Langya henipavirus, also known as Langya virus, has been detected in China.
35 People have been diagnosed with the virus so far.
To date, the virus does not appear to spread between humans.
A new virus has been identified in China that’s raising eyebrows. It’s called the Langya virus, or the Langya henipavirus, and, while it was first detected in some eastern provinces in China as far back as 2018, it was just formally identified by researchers last week.
The virus is detailed in the New England Journal of Medicine, which breaks it all down. According to the paper, 35 people have been diagnosed with Langya henipavirus (LayV) and, of those, the only potential pathogen found in 26 of them was Langya henipavirus. Meaning, Langya henipavirus was the only thing that could have made them sick.
Most of the 35 cases were in farmers, while other people who developed the virus were factory workers. To date, it doesn’t seem to be something that has spread between humans. “Contact tracing of nine patients with 15 close-contact family members revealed no close-contact LayV transmission,” the researchers wrote. But, they added, “our sample size was too small to determine the status of human-to-human transmission.”
Given that we’re still living through a pandemic thanks to COVID-19, and the ongoing outbreak of Monkeypox, it’s understandable to be wary of yet another new infectious disease. Here’s what you need to know about Langya virus and how it spreads. And, if infectious disease experts think it’s time to worry.
What is Langya virus, a.k.a. Langya henipavirus?
Langya henipavirus is a newly-identified zoonotic disease—meaning, it’s a virus that jumps from animals to humans.
“Henipavirus is a genus of viruses in the Paramyxoviridae family that include both Hendra and Nipah viruses,” says Amesh A. Adalja, M.D., a senior scholar at the Johns Hopkins Center for Health Security. Hendravirus and Nipah viruses are “much more lethal,” says Thomas Russo, M.D., professor and chief of infectious disease at the University at Buffalo in New York.
Still, “any time a new virus is found to be capable of infecting humans and causing illness, it is concerning—especially if the virus comes from a viral family known to be efficient at infected humans as the Paramyxoviridae family are,” Dr. Adalja says.
How is Langya henipavirus transmitted?
According to the New England Journal of Medicine paper, the virus seems to be transmitted from animals to humans. The researchers tested a slew of wild animals and found that more than 25% of 262 shrews tested also had the virus. (Shrews, in case you’re not familiar with them, are small, mouse-like animals.) It was also detected in 2% of goats and 5% of dogs that were tested, the paper says.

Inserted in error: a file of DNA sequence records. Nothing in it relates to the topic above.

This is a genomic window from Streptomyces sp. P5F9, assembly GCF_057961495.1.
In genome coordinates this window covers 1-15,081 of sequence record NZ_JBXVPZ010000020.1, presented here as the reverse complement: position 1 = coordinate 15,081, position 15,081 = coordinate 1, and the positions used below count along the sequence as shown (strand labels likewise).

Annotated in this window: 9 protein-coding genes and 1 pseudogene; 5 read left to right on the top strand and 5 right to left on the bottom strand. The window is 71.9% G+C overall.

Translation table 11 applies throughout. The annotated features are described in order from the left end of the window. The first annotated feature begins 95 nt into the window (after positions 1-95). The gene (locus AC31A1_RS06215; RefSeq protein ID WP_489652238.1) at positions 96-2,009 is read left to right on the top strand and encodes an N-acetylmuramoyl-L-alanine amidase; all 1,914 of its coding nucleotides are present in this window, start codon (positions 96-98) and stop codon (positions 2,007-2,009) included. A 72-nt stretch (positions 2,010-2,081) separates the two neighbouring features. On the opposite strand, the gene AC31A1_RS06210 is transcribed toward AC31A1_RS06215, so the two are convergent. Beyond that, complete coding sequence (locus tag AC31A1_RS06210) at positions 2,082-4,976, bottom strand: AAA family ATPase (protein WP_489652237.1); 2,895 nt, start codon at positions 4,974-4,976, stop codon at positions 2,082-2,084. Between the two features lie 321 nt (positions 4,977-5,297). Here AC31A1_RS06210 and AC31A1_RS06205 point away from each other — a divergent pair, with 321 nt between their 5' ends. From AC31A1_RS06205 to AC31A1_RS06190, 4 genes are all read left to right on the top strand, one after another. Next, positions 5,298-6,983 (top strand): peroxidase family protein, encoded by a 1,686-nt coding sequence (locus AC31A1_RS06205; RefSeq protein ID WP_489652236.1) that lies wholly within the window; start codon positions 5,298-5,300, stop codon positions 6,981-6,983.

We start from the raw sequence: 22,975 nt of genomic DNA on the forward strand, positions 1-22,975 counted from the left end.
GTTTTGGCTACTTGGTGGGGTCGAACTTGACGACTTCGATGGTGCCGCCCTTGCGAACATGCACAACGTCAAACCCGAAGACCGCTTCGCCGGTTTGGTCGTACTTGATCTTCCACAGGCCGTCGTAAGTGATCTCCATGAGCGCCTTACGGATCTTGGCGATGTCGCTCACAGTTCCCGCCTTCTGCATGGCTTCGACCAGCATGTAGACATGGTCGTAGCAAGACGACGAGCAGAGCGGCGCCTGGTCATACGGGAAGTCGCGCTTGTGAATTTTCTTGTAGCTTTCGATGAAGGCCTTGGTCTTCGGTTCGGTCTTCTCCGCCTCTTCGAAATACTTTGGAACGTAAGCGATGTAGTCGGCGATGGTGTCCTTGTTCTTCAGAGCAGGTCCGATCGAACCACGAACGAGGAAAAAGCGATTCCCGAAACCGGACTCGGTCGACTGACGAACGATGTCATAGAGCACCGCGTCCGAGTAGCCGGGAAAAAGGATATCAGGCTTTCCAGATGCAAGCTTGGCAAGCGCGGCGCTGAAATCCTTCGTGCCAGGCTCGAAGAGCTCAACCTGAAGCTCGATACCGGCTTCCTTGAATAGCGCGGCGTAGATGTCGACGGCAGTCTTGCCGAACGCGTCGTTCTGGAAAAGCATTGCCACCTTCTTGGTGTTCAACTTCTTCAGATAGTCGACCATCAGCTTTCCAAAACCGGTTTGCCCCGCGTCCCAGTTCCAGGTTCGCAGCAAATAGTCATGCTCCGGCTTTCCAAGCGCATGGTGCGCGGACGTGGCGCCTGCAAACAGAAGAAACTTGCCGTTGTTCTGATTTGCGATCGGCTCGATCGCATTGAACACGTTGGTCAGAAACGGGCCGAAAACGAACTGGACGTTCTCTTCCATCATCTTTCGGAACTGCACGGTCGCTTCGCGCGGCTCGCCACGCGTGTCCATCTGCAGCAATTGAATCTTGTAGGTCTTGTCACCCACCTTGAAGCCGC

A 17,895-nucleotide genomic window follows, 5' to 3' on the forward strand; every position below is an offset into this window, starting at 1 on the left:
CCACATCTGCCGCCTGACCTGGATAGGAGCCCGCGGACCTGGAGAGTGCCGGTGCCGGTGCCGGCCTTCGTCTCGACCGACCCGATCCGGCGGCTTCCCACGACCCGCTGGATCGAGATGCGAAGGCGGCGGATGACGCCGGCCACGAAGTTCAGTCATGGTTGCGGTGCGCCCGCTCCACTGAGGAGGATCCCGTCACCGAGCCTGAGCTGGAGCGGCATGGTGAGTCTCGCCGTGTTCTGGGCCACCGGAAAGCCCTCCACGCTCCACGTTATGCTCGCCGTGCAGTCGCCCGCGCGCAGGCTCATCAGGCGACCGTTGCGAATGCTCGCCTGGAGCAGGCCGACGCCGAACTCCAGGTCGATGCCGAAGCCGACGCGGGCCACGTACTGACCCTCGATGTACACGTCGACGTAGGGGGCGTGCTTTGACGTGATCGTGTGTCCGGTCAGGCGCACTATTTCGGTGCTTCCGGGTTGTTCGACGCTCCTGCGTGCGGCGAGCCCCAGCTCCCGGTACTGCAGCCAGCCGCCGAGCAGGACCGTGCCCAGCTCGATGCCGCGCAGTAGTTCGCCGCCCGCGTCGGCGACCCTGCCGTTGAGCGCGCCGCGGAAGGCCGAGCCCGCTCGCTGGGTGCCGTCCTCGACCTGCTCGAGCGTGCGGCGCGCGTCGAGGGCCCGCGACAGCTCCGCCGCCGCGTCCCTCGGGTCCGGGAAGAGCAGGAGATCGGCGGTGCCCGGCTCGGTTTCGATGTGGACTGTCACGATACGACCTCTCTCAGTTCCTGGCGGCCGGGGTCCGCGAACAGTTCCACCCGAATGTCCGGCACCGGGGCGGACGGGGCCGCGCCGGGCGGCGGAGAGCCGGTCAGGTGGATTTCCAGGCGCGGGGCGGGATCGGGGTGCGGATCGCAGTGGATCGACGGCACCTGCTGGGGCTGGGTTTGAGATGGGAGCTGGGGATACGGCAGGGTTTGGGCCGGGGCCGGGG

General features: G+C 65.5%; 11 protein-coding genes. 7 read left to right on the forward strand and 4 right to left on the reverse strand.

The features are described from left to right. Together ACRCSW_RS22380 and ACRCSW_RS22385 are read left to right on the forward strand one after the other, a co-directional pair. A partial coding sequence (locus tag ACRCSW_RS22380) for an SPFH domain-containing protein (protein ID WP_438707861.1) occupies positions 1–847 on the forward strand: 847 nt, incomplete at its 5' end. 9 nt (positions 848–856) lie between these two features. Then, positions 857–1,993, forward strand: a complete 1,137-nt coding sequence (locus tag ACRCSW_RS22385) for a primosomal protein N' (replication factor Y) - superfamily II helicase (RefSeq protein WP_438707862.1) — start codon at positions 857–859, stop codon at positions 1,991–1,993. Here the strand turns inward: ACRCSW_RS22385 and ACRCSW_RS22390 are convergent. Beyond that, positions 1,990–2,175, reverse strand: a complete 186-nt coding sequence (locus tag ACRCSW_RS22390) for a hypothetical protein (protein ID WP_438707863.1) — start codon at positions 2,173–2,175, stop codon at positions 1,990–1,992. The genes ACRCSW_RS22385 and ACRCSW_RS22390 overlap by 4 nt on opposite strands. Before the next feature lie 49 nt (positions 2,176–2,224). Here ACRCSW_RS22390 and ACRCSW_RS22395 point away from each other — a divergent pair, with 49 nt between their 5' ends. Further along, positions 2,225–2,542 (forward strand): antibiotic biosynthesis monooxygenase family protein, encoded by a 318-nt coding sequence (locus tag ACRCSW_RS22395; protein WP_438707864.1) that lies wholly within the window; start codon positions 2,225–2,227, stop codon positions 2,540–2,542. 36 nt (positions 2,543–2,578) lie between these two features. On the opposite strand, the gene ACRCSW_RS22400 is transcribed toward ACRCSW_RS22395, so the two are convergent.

The finding “suggests that the shrew may be a natural reservoir,” the researchers wrote.
“Langya henipavirus appears at the moment to be limited to a couple of provinces in China,” says William Schaffner, M.D., infectious disease specialist and professor at the Vanderbilt University School of Medicine. “But, if it’s studied more widely, we may find that it’s more widely distributed.”
Dr. Schaffner stresses, though, that the virus “is not so far known to be transmitted from human to human.” Meaning, that a person catches it from an infected animal and then the virus doesn’t spread farther.
What are symptoms of Langya henipavirus?
In general, Langya henipavirus “produces relatively mild influenza-like illness,” Dr. Schaffner says. The paper specifically notes that people had the following symptoms:
Loss of appetite
How is Langya henipavirus treated?
Since Langya henipavirus is a new virus, there’s no specific treatment for it. However, henipaviruses are usually treated with supportive care and management of any complications someone might experience, according to the Centers for Disease Control and Prevention (CDC). The CDC also notes that the antiviral medication ribavirin has been effective in lab studies but it’s unclear at this point how effective it is in the real world.
How worried should you be about Langya henipavirus?
Experts aren’t overly concerned. “It was discovered over four years ago and we don’t have a ton of cases,” Dr. Russo says. “There’s also no evidence of human-to-human transmission and none of these individuals have died. It hasn’t taken over the world.”
While Dr. Russo says that researchers should continue to keep an eye on Langya henipavirus, he adds that there are “no grounds for panic.”
Dr. Adalja also shuts down comparisons of Langya henipavirus and COVID-19. “Just because COVID happened doesn’t mean everything has to be looked at through the lens of COVID,” he says.
Dr. Schaffner agrees, adding this simple advice: “Don’t freak out.”
You Might Also Like